21. This is a very interesting article about drug pricing ( I looked at my drug on the Mark Cuban site. Yes, it would cost less (if in fact they sold to Canadians.) On the other hand, what I spend on this drug helps to support my local drug store and the expert advice I get from a trained pharmacist who I have known for 30 years! I also have the confidence that the pharmacist and distributor of my drug is monitoring and reporting adverse effects, complaints, etc to Canada’s Regulatory Body.
    While I can certainly appreciate the benefits of lower drug costs, it will be interesting to see if over time there are unintended consequences to the on-line sale of drugs.

    1. You make good points, Margy. We see evidence of unintended consequences all the time (and wonder why we never saw them coming 🙂 ). At least in the US, online drug sales are common. My insurance company contracts (at least I assume that’s how it happens) with an online retailer and I order my 90-day supplies through them. I’m assuming the idea is to save themselves money. It’s easy and convenient for me but, you are right, the only “expert” advice I get is the pamphlet that comes with each prescription in the bag.

      1. The big plus of cheaper drugs is, of course, for people who need them but could not otherwise afford them. That certainly improves one consequence!

  22. That’s interesting to know Janis – thank you for passing this info along. I am lucky that I am not on any prescription medications at this time, but I am going to pass the info along to some friends that are on multiple meds. Every penny counts these days, especially with the 41-year high inflation we have today.

      1. That is valuable info you shared Janis – most of the people I know are on meds; I am hoping a multi-vitamin and cod liver oil capsules keep me humming for as long as possible.

  23. Thanks, Janis. I will look into this. No one should have to decide between food, rent or needed medications.

  24. Very interesting, Janis. I had heard that this was coming, but didn’t realize it was active yet. I am covered by my health insurance, but I may check it out just out of curiosity. If only we could get to a point where the manufacturers’ prices are better controlled. The high cost of life-saving drugs is so frustrating, especially when there is no logical reason for it (like with insulin). There are laws in some states, including mine, that limit the copayment amount for insulin, but they do nothing to bring down the manufacturer’s charges to the insurer or the uninsured.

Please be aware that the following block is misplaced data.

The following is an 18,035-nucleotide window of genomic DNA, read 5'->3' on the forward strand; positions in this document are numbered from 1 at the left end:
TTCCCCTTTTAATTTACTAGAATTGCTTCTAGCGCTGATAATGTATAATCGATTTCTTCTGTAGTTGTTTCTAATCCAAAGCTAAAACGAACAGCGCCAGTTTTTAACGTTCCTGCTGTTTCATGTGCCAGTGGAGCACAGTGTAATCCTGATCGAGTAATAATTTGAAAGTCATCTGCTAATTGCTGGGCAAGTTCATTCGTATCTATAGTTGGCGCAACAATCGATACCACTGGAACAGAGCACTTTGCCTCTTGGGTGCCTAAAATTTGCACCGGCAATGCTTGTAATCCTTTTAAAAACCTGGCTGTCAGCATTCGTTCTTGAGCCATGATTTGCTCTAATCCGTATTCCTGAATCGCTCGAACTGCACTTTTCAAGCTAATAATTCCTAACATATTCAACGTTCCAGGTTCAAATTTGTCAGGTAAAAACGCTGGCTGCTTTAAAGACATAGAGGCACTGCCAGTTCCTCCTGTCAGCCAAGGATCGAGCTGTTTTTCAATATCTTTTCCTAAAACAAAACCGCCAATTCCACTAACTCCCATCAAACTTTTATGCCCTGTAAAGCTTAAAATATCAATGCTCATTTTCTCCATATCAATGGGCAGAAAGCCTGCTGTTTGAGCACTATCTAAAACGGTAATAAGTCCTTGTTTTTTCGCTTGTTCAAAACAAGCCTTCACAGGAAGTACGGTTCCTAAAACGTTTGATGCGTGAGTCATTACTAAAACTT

1. I think it’s the lack of transparency that is the most frustrating and why I like this option so much. I don’t think anyone is against the drug manufacturer making a reasonable profit, but some of the profits are obscene. I’m sure Big Pharma doesn’t like that Cuban has made the actual cost – at least of some drugs – available to the consumer. I would think that the insurance companies would like this too.

  25. This is fabulous information, and I’m going to go into the website and check it out. My guy and I never needed prescription meds until recently, and now, well, we are forever grateful that we have good insurance, but we both often say how badly we feel for people who don’t. But even with insurance, some of the costs of meds are out-of-this-world. An eye med my doc recommended was about $1,000/month! (Insurance says not to it.) So I balked and my doc prescribed another one, which is still $300/every 2 months. That’s a lotta money. Yay for entrepreneurs like Mark Cuban who is trying to make a difference.

    1. Prescription prices are crazy and no one (other than the drug companies) truly understands how they come up with what they charge. Although Cuban’s company doesn’t offer every drug – yet – at least what they do offer has transparent pricing. I may be a bit cynical but I wonder why a doctor would prescribe such a high priced medication. Are they so out of touch with the cost, do they get a kickback, or?

  26. Interesting information. Thanks for sharing it here. I stopped buying my prescription eye drops, Restasis, because even with insurance the price was $500.00 per month. These drops were $30.00 a month when I started using them 10 years ago. Someone got greedy, someone else can see clearly enough without them. Infuriating.

    1. Yours wasn’t the first comment regarding the crazy high cost of prescription eye drops. To go from $30 to $500 in ten years is just wrong. I can’t remember how long a brand drug has to be on the market to be eligible to become a generic, but I know that the pharmaceutical companies often make little tweaks so they can keep selling – and pricing them – as brand names.